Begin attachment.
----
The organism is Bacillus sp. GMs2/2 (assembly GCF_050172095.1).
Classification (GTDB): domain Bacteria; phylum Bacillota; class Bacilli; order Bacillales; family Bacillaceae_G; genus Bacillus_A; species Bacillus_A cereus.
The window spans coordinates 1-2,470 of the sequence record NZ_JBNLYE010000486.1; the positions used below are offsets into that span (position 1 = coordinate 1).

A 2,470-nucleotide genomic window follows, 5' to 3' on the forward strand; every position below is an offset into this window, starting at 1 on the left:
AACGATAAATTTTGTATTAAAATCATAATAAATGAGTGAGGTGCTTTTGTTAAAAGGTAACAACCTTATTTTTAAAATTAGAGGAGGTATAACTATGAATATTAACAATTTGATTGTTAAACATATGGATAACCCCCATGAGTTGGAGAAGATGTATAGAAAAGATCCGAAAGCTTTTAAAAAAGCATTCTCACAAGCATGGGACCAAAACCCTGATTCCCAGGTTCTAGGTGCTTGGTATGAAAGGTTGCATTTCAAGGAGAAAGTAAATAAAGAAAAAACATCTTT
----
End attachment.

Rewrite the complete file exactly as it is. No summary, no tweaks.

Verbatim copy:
The organism is Bacillus sp. GMs2/2 (assembly GCF_050172095.1).
Classification (GTDB): domain Bacteria; phylum Bacillota; class Bacilli; order Bacillales; family Bacillaceae_G; genus Bacillus_A; species Bacillus_A cereus.
The window spans coordinates 1-2,470 of the sequence record NZ_JBNLYE010000486.1; the positions used below are offsets into that span (position 1 = coordinate 1).

A 2,470-nucleotide genomic window follows, 5' to 3' on the forward strand; every position below is an offset into this window, starting at 1 on the left:
AACGATAAATTTTGTATTAAAATCATAATAAATGAGTGAGGTGCTTTTGTTAAAAGGTAACAACCTTATTTTTAAAATTAGAGGAGGTATAACTATGAATATTAACAATTTGATTGTTAAACATATGGATAACCCCCATGAGTTGGAGAAGATGTATAGAAAAGATCCGAAAGCTTTTAAAAAAGCATTCTCACAAGCATGGGACCAAAACCCTGATTCCCAGGTTCTAGGTGCTTGGTATGAAAGGTTGCATTTCAAGGAGAAAGTAAATAAAGAAAAAACATCTTT